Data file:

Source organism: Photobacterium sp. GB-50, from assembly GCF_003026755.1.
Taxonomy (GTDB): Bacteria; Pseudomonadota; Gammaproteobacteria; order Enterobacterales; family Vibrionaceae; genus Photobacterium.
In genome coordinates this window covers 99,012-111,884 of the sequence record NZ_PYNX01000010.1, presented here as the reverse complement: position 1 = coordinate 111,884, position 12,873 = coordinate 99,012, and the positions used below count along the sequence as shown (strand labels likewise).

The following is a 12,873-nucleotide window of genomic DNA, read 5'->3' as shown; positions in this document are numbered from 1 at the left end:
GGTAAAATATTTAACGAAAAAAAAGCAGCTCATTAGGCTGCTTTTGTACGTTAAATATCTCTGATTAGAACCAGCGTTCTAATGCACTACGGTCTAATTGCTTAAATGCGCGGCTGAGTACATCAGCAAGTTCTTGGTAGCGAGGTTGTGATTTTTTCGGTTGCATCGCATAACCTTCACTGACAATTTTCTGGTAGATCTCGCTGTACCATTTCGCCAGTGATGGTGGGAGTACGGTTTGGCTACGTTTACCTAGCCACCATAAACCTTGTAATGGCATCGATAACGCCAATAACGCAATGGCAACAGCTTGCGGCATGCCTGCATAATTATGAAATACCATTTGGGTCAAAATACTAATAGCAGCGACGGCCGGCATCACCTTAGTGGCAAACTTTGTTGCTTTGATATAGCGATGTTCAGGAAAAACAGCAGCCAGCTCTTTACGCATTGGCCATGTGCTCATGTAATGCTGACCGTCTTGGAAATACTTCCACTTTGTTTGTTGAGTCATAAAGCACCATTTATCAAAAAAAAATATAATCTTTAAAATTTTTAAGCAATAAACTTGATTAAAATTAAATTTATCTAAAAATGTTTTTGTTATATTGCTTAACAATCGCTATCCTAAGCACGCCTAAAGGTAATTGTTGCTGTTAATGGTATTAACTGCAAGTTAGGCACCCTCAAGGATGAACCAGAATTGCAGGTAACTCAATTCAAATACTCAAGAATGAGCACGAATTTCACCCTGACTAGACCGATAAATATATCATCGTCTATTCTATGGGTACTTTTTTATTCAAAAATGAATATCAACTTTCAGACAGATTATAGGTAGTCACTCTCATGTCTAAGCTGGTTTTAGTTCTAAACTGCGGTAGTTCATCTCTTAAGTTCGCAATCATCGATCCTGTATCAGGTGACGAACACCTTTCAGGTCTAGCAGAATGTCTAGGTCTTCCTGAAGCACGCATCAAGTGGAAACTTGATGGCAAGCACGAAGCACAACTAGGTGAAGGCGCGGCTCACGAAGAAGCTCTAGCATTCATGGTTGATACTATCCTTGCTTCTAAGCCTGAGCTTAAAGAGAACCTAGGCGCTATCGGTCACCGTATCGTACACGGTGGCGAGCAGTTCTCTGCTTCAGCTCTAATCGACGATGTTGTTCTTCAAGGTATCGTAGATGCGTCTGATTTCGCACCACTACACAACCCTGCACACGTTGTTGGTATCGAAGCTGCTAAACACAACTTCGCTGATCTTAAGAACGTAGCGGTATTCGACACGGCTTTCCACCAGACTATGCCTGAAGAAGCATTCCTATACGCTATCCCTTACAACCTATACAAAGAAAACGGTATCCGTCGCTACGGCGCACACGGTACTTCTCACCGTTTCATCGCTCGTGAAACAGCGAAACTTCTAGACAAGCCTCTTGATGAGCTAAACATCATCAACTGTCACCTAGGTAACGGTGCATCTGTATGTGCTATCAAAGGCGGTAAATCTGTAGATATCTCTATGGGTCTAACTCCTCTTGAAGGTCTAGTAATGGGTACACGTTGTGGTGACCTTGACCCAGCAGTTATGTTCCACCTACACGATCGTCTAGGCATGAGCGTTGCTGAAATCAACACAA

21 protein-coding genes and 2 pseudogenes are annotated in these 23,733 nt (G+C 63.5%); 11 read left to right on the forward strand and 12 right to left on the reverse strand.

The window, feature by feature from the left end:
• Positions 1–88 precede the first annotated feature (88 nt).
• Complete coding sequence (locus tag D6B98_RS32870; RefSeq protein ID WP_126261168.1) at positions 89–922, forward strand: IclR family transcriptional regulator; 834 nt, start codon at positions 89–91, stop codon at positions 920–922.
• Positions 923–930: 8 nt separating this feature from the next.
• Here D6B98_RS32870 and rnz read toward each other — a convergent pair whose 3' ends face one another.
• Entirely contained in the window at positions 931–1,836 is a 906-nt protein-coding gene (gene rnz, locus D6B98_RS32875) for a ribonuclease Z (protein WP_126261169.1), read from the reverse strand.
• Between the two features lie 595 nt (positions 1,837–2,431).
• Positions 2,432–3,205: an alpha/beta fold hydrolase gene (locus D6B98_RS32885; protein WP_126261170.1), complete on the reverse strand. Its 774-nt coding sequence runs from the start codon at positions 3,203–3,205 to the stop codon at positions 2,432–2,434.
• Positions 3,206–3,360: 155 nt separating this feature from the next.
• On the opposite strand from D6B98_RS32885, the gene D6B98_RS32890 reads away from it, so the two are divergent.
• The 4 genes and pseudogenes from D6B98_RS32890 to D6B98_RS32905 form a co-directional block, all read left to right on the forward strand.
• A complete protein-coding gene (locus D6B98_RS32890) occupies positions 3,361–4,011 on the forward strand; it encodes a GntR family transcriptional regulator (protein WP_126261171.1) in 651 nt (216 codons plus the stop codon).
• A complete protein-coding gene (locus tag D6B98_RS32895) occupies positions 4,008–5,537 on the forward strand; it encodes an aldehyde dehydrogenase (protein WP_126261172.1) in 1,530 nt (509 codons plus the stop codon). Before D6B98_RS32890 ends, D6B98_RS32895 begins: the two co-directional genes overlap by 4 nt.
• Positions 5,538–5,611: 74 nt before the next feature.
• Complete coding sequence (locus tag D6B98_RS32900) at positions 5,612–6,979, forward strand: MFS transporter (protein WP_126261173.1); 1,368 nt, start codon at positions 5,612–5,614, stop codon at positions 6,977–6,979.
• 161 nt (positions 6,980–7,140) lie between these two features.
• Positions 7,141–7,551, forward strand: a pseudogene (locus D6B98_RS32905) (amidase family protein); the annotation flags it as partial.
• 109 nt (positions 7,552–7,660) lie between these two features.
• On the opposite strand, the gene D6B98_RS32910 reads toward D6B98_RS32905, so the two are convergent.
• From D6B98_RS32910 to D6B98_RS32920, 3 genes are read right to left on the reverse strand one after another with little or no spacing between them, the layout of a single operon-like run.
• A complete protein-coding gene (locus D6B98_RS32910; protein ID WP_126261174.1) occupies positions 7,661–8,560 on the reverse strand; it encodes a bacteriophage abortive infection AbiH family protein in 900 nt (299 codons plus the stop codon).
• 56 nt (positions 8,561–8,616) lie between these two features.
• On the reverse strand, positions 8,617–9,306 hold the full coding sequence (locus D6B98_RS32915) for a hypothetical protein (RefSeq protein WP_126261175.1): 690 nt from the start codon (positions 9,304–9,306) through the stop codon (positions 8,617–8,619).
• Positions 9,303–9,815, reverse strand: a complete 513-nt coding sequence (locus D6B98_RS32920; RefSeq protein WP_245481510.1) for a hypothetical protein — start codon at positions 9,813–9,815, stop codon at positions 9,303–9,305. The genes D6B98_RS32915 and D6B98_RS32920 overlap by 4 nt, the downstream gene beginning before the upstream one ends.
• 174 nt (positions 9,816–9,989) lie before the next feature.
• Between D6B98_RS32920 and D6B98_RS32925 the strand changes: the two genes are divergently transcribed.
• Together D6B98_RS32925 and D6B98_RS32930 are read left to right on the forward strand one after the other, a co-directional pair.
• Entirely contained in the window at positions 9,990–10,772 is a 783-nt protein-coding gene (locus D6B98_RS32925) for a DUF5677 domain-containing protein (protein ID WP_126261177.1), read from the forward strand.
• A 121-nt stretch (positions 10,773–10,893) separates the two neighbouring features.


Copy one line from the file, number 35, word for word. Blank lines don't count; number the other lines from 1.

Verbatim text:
• A 121-nt stretch (positions 10,773–10,893) separates the two neighbouring features.